četvrtak, 06.10.2011.


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Witness the east Africa’s wildebeest migration, Wildebeest Migration safari, African Wildebeest Migration.

Witness the east Africa’s wildebeest migration, Wildebeest Migration safari, African Wildebeest Migration.

Wildebeest location updates (see below) and a month by month guide to lodges and camps giving you the best opportunity to witness the east Africa’s wildebeest migration.
Wildebeest Migration

The endless plains of east Africa are the setting for the world’s greatest wildlife spectacle – the 1.5 million animal ungulate (wildebeest) migration. From the vast Serengeti plains to the champagne colored hills of Kenya’s Masai Mara over 1.4 million wildebeest and 200,000 zebra and gazelle, relentlessly tracked by Africa’s great predators, migrate in a clockwise fashion over 1,800 miles each year in search of rain ripened grass.

There is no real beginning or end to a wildebeest’s journey. Its life is an endless pilgrimage, a constant search for food and water. The only beginning is at the moment of birth. An estimated 400,000 wildebeest calves are born during a six week period early each year – usually between late January and mid-March.

The Migratory Path
December, January, Feburary, March: The Serengeti National Park / Ngorongoro Conservation Area is arguably the most impressive wildlife sanctuary in the world. During the months December through March the seemingly unending plains of the southern Serengeti and the Conservation Area are inhabited by enormous herds of wildebeest and zebra. The great herds graze on rain ripened grass.This is the best time to visit the Serengeti.

In the calving season (late January through mid March when over 80% of the wildebeest give birth over a period of a few weeks) the herds concentrate at the Ndutu and Salei plains (Southern Serengeti / Ngorongoro Conservation Area) attracting the attention of predators like lion, cheetah and hyena.
During this period the migration is best observed from a luxury mobile camp in the Ndutu / Naabi area or from Ndutu Safari Lodge.

April, May: During the months April and May the depleted plains are unable to sustain the endless herds. The migration, sweeping west and north, moves from the short grass plains of the southern Serengeti / Ngorongoro Conservation Area to the long grass plains and woodland of the Serengeti’s western Corridor, almost to Lake Victoria.

This period is during the long rains and is considered off season for wildlife viewing in east Africa as roads are often impassable. Ndutu Safari Lodge, Kusini Camp and the Serengeti Serena Lodge are fine for wildlife viewing during this time. So are campsites in the Ndutu/Naabi area.

June: By the end of May the wildebeest have exhausted the Western Corridor’s best pastures and the herds must move further north. Entering the Lamai Wedge and the Mara Triangle breeding occurs May through June.

This is a transitional period between the rains and the dry season. Faru Faru River Lodge, Sasakwa Hill Lodge, Sabora Plains Tented Camp, Grumeti River Camp, Migration Camp, and Kirawira Camp are good options for viewing the migration at this time. Seronera and Moru area campsites are best..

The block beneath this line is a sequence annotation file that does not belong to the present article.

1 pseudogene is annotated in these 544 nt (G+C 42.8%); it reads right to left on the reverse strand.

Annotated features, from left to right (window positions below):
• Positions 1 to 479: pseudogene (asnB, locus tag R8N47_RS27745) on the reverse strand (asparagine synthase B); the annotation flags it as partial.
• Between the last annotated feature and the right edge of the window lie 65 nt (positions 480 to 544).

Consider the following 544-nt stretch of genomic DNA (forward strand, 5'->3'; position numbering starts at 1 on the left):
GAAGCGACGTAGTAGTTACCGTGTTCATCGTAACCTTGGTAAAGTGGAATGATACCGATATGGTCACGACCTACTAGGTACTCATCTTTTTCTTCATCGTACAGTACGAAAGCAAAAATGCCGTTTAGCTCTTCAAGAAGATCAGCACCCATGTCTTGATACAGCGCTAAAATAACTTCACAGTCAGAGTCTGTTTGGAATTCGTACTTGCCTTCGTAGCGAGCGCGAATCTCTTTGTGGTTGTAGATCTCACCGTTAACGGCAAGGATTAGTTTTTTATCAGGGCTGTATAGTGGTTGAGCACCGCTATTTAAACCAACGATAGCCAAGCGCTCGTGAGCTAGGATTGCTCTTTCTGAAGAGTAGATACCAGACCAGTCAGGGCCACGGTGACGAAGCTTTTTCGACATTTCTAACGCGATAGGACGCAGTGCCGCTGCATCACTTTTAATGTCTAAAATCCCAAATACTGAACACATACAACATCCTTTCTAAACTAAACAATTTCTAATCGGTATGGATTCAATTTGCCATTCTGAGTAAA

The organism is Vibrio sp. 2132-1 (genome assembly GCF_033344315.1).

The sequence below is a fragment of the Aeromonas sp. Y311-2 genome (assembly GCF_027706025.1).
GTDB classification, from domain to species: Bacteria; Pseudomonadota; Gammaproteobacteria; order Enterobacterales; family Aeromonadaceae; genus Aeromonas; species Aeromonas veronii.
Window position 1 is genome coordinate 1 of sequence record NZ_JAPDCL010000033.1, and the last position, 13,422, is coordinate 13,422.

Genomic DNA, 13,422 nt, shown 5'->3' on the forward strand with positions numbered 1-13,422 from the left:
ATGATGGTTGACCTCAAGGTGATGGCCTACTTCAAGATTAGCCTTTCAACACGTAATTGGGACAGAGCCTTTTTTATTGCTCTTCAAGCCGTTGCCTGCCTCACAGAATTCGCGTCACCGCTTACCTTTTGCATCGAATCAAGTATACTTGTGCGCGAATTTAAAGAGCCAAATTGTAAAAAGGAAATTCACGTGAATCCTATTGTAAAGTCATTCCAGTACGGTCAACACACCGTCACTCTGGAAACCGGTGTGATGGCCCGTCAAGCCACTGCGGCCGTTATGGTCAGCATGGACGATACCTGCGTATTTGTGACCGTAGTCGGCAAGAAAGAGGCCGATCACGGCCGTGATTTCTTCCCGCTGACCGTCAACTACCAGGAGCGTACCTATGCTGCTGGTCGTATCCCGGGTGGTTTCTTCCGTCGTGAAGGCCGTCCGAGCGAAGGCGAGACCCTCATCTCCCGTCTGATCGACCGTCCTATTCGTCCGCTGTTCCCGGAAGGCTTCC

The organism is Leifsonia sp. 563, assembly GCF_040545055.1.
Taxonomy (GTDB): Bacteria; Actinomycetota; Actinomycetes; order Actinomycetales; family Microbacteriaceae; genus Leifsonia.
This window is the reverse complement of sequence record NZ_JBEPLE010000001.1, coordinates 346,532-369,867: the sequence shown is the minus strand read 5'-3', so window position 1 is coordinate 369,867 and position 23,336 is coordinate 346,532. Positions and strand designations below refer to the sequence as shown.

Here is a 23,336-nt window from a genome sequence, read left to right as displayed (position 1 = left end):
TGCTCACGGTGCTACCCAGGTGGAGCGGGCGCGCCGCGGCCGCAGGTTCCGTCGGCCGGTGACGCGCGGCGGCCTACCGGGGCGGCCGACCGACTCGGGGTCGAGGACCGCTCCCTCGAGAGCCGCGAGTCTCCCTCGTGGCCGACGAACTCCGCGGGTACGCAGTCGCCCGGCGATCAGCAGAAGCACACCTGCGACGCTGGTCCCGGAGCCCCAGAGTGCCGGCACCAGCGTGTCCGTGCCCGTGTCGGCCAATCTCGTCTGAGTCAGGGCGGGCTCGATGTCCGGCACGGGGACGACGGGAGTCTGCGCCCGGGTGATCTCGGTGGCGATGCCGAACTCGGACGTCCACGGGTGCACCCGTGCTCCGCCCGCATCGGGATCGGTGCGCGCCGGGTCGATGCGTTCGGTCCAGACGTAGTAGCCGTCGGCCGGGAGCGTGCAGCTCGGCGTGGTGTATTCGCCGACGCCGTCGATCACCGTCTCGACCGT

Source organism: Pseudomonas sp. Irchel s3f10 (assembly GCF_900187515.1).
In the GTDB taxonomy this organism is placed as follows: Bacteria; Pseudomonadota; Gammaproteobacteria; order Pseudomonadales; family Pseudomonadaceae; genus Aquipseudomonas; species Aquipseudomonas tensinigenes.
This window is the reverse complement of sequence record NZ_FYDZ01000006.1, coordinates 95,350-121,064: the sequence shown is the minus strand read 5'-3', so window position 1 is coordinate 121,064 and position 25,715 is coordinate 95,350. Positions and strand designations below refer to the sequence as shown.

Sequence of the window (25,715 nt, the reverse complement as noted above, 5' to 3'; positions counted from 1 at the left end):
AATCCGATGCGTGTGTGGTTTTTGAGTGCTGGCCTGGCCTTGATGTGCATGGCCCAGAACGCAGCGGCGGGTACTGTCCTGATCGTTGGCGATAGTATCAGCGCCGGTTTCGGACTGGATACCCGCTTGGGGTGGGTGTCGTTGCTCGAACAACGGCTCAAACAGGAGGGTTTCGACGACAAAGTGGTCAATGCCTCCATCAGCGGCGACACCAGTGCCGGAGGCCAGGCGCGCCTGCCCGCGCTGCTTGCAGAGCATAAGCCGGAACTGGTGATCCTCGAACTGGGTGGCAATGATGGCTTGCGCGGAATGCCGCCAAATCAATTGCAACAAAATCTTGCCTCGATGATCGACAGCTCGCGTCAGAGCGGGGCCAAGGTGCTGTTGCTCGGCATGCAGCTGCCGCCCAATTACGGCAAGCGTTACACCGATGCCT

July, August, September, October: By July the countless herds have amassed along the swollen Mara River – a final barrier from the short sweet grasses of the Masai Mara. Sometimes the crossing place they have chosen is shallow allowing the majority of animals to pass safely. In other areas the waters boil with drowning wildebeest and slashing crocodiles. Please note that the vast majority of travelers do not witness the wildebeest crossing of the Mara as the timing and duration varies widely each year – in years of little rain very few wildebeest cross the Mara River into Kenya.

Between July and October the wildebeest reside in the Mara. We recommend Governor’s Il Moran Tented Camp as the leading safari camp in the Masai Mara. Other tented camps include Governor’s Main Camp, Little Governor’s Camp, and Bataluer Camp. Tanzanian lodges recommended during this time include Faru Faru River Lodge, Sasakwa Hill Lodge, Sabora Plains Tented Camp, Grumeti River Camp, Migration Camp and Kirawira Camp. Kirawira and Moru area campsites are best.

November: The arrival of the short rains call the migration southward. During the short rains of November the wildebeest migration is best viewed from Klein’s Camp. Campsites in the Lobo area are best..

As November ends the migration is making its way back to the southern Serengeti and early in the year they once again give birth. The circle of life is complete.

*Note – the migration is a natural event and the timing varies month by month; year by year.

Maasai Mara and Serengeti and the wildebeest migration has lately been declared the 7Th (seventh) New wonder of the world by ABC.This has been decided by a panel of experts which included an oceanographer- M/s silvia Earlier,range and wildlife management expert,astrophysicist-Neil de Grasse Tyson and a tour expert invited by ABC after six days rigorous selection and classification exercise which ended on 17th November 2006 with a breakfast TV show “Good Morning America” televising a live interview with the Kenya wildlife dire